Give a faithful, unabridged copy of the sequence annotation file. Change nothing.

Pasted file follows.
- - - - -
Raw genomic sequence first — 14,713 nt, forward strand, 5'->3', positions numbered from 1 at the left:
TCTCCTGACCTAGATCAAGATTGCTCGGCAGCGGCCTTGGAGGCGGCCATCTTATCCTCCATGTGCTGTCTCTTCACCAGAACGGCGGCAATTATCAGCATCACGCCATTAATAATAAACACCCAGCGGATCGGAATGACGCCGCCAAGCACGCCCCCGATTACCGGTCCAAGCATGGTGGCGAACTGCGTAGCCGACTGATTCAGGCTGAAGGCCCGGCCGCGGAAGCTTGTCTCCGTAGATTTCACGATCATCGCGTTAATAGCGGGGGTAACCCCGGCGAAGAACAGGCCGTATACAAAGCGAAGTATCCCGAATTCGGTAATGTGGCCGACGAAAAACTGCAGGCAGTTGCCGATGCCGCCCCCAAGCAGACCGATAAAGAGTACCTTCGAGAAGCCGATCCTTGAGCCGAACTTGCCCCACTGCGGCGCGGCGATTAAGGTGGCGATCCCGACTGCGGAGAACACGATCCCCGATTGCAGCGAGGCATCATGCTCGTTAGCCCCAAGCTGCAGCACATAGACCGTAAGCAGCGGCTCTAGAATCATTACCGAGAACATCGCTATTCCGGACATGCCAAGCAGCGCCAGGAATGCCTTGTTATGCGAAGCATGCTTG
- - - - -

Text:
Raw genomic sequence first — 14,713 nt, forward strand, 5'->3', positions numbered from 1 at the left:
TCTCCTGACCTAGATCAAGATTGCTCGGCAGCGGCCTTGGAGGCGGCCATCTTATCCTCCATGTGCTGTCTCTTCACCAGAACGGCGGCAATTATCAGCATCACGCCATTAATAATAAACACCCAGCGGATCGGAATGACGCCGCCAAGCACGCCCCCGATTACCGGTCCAAGCATGGTGGCGAACTGCGTAGCCGACTGATTCAGGCTGAAGGCCCGGCCGCGGAAGCTTGTCTCCGTAGATTTCACGATCATCGCGTTAATAGCGGGGGTAACCCCGGCGAAGAACAGGCCGTATACAAAGCGAAGTATCCCGAATTCGGTAATGTGGCCGACGAAAAACTGCAGGCAGTTGCCGATGCCGCCCCCAAGCAGACCGATAAAGAGTACCTTCGAGAAGCCGATCCTTGAGCCGAACTTGCCCCACTGCGGCGCGGCGATTAAGGTGGCGATCCCGACTGCGGAGAACACGATCCCCGATTGCAGCGAGGCATCATGCTCGTTAGCCCCAAGCTGCAGCACATAGACCGTAAGCAGCGGCTCTAGAATCATTACCGAGAACATCGCTATTCCGGACATGCCAAGCAGCGCCAGGAATGCCTTGTTATGCGAAGCATGCTTG